Greece wants to save Europe, but can it persuade Europeans?

By Pavlina Tcherneva
Cross posted from aljazeera.com

Most analysis of the Greek debt crisis ignores an important reality: While Greece may be the villain du jour, every eurozone nation is profoundly short of cash. That’s because of a well-acknowledged, but not fully appreciated, flaw at the heart of eurozone financial architecture that converted a historically unprecedented number of nations from issuers of their own currency to users of a common currency.

Greece is simply the first country to experience the extreme consequences of that loss of monetary sovereignty. With no independent source of funding, no currency of its own, no central bank to guarantee its government liabilities, it has had to ask others for help. And as a condition for securing that help, Greece has until now been forced to consent to radical austerity policies.

As an analogy, consider a United States with a common currency but no Treasury to conduct macroeconomic policy, stabilization or stimulus spending. Imagine also that the Federal Reserve was banned by law from guaranteeing U.S. government debt. And imagine that one state, say, Illinois (think Germany) was the major net exporter, accumulating dollars (euros) while most other states (as is the case in the eurozone) were net importers, thereby bleeding dollars (or euros). Finally, imagine Illinois providing a loan to cash-strapped Georgia (think Greece), dictating that it implement slash-and-burn privatization of public assets and drastic cuts to state payrolls, pensions and other essential programs. This, in essence, is the situation in the eurozone today.

But Greek voters last month rejected continuation of an austerity program that has plunged their economy into depression, voting in a government determined to break out of the current terms on which Greece gets help from the Troika.

Read the rest of the article here.

4 Responses to Greece wants to save Europe, but can it persuade Europeans?

  1. financial matters

    “”In keeping with popular sentiment at home, Varoufakis has taken the Grexit option off the table, arguably losing his main bargaining chip.””

    This may be true in a technical sense but I’m not sure he’s against pushing things to the point of Europe kicking Greece out. Not that he wants this, I don’t think he does, but I don’t see him backing down from his position if Europe wants to force this option.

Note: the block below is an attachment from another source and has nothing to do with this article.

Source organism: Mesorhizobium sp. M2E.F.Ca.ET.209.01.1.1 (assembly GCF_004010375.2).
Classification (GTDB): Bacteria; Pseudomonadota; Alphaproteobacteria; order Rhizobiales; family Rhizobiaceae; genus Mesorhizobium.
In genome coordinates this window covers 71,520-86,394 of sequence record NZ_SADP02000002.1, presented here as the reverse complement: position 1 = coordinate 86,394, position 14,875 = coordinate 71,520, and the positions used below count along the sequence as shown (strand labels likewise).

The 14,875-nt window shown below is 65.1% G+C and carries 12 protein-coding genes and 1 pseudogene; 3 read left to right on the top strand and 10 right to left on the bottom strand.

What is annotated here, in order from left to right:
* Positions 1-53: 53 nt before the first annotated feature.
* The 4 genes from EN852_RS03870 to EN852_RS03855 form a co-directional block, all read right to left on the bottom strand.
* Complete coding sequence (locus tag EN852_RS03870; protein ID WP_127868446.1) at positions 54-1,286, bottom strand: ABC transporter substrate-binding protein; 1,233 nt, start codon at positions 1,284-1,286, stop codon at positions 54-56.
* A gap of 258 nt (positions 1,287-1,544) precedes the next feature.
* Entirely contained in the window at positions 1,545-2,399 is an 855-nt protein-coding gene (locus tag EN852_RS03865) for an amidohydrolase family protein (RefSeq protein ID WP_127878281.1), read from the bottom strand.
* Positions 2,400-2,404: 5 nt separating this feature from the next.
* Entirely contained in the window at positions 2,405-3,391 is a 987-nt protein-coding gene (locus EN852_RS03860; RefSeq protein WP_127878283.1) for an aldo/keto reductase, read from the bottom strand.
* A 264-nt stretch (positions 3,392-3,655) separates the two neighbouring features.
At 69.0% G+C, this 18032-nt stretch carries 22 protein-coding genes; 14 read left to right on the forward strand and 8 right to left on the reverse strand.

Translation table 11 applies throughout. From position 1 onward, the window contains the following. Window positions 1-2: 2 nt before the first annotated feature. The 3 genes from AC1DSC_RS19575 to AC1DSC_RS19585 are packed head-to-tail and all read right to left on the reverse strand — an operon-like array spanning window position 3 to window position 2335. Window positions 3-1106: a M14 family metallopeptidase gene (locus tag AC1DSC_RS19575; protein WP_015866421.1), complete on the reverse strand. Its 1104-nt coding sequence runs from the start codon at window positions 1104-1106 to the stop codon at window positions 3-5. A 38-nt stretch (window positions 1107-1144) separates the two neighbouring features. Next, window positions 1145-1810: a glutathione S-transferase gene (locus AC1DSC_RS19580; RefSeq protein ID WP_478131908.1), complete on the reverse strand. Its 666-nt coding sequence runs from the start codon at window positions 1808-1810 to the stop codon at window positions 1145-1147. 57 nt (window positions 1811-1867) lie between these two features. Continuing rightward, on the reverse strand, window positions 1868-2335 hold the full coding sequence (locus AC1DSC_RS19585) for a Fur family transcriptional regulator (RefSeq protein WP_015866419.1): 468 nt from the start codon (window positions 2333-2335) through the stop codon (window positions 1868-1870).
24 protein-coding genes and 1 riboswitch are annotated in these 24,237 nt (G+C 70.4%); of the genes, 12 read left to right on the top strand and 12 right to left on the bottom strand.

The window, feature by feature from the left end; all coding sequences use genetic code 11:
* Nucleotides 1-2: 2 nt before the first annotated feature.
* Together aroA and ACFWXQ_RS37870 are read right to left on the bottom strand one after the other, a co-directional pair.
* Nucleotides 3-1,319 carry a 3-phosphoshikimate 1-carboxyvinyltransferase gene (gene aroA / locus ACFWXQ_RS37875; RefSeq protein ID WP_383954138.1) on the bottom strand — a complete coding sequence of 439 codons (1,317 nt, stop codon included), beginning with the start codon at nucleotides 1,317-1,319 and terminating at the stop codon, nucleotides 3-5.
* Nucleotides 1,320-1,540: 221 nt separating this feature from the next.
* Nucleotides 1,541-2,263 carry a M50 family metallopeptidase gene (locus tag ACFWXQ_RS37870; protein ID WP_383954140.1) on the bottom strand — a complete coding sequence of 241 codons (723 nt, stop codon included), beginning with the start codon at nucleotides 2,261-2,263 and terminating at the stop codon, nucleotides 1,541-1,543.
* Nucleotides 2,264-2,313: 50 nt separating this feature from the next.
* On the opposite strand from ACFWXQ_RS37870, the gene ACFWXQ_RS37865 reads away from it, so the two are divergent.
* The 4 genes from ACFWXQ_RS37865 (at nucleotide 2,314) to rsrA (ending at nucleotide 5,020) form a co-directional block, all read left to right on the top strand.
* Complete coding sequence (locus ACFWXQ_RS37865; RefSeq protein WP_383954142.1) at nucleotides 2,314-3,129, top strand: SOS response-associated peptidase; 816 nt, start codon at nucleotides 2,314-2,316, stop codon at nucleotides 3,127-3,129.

He knows very well that he has the correct position of democracy trumping bureaucracy.

    The sentiment in Greece seems to be very strongly anti-austerity and the message seems to be getting support in other areas of Europe. Varoufakis and Tsipras seem determined to follow through on this proposal.

    “”Indeed, Varoufakis could be forgiven for imagining he’s treading a path blazed by another Greek legend — Sisyphus.””

    I would suggest Spartacus.

    http://tvnewsroom.consilium.europa.eu/event/eurogroup-meeting-february-2015/national-briefing-greece-part-166

    http://tvnewsroom.consilium.europa.eu/event/eurogroup-meeting-february-2015/national-briefing-greece-part-2-qa7

    http://tvnewsroom.consilium.europa.eu/event/eurogroup-meeting-february-2015/national-briefing-greece-part-3-qa7

    • This may be true in a technical sense but I’m not sure he’s against pushing things to the point of Europe kicking Greece out. Not that he wants this, I don’t think he does, but I don’t see him backing down from his position if Europe wants to force this option.

      No time to link, but that is YV’s stated and reiterated position. Just hope he doesn’t back down. He said “We are ready to lead an austere existence, which is something different from austerity” last month.

  2. The architect of the Euro Ismar Issing,a Hayekian, deliberately attempted to “de-nationalize” money in accordance with Hayek’s prescription. As such this resulted in the neutering of a public good or rather a means of cooperation by which members of society could contract obligations with each to create the goods and services they all need.

  3. Excellent article, but while Greece is attempt a Euroland rescue, possibly the overall operation benefits the central banksters.

    It was the French branch of the Rothschild family, after all, which began promoting the adoption of the Euro back in the 1970s.

    The best strategy Greece can follow in the long run, would be to exit the EU.

    The best thing for the Euro Central Bank, would continue to have captive nations, all with differing tax systems and captive currencies.